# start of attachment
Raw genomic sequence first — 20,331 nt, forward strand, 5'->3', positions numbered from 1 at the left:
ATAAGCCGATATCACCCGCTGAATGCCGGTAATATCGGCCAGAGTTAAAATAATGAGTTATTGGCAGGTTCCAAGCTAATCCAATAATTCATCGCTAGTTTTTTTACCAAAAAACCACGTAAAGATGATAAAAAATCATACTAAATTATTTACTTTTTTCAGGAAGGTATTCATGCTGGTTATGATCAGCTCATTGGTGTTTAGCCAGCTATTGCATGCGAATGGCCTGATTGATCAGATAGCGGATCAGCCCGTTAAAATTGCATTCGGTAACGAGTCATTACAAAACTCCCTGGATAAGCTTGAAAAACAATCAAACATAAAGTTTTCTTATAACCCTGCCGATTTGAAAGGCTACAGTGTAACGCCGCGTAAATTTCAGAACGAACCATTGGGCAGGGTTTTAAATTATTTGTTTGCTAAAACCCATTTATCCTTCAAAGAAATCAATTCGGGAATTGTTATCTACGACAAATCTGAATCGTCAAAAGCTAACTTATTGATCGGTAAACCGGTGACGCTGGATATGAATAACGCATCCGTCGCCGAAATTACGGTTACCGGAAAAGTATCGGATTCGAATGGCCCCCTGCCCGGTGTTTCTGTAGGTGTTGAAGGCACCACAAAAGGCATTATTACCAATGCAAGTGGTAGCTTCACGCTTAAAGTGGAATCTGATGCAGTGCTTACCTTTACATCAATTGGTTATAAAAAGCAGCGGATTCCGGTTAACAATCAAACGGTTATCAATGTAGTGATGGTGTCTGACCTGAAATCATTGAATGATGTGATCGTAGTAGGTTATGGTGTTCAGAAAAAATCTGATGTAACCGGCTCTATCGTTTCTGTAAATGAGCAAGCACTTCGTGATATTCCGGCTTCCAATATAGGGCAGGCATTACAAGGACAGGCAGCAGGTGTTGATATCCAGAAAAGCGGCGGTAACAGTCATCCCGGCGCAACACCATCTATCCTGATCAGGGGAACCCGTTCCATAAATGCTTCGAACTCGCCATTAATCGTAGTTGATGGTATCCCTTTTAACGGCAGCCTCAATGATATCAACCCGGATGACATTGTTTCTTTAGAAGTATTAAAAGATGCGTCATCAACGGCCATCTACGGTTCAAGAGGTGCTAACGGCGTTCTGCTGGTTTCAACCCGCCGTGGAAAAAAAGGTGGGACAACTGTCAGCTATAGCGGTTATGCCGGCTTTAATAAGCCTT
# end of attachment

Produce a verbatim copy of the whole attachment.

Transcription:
Raw genomic sequence first — 20,331 nt, forward strand, 5'->3', positions numbered from 1 at the left:
ATAAGCCGATATCACCCGCTGAATGCCGGTAATATCGGCCAGAGTTAAAATAATGAGTTATTGGCAGGTTCCAAGCTAATCCAATAATTCATCGCTAGTTTTTTTACCAAAAAACCACGTAAAGATGATAAAAAATCATACTAAATTATTTACTTTTTTCAGGAAGGTATTCATGCTGGTTATGATCAGCTCATTGGTGTTTAGCCAGCTATTGCATGCGAATGGCCTGATTGATCAGATAGCGGATCAGCCCGTTAAAATTGCATTCGGTAACGAGTCATTACAAAACTCCCTGGATAAGCTTGAAAAACAATCAAACATAAAGTTTTCTTATAACCCTGCCGATTTGAAAGGCTACAGTGTAACGCCGCGTAAATTTCAGAACGAACCATTGGGCAGGGTTTTAAATTATTTGTTTGCTAAAACCCATTTATCCTTCAAAGAAATCAATTCGGGAATTGTTATCTACGACAAATCTGAATCGTCAAAAGCTAACTTATTGATCGGTAAACCGGTGACGCTGGATATGAATAACGCATCCGTCGCCGAAATTACGGTTACCGGAAAAGTATCGGATTCGAATGGCCCCCTGCCCGGTGTTTCTGTAGGTGTTGAAGGCACCACAAAAGGCATTATTACCAATGCAAGTGGTAGCTTCACGCTTAAAGTGGAATCTGATGCAGTGCTTACCTTTACATCAATTGGTTATAAAAAGCAGCGGATTCCGGTTAACAATCAAACGGTTATCAATGTAGTGATGGTGTCTGACCTGAAATCATTGAATGATGTGATCGTAGTAGGTTATGGTGTTCAGAAAAAATCTGATGTAACCGGCTCTATCGTTTCTGTAAATGAGCAAGCACTTCGTGATATTCCGGCTTCCAATATAGGGCAGGCATTACAAGGACAGGCAGCAGGTGTTGATATCCAGAAAAGCGGCGGTAACAGTCATCCCGGCGCAACACCATCTATCCTGATCAGGGGAACCCGTTCCATAAATGCTTCGAACTCGCCATTAATCGTAGTTGATGGTATCCCTTTTAACGGCAGCCTCAATGATATCAACCCGGATGACATTGTTTCTTTAGAAGTATTAAAAGATGCGTCATCAACGGCCATCTACGGTTCAAGAGGTGCTAACGGCGTTCTGCTGGTTTCAACCCGCCGTGGAAAAAAAGGTGGGACAACTGTCAGCTATAGCGGTTATGCCGGCTTTAATAAGCCTT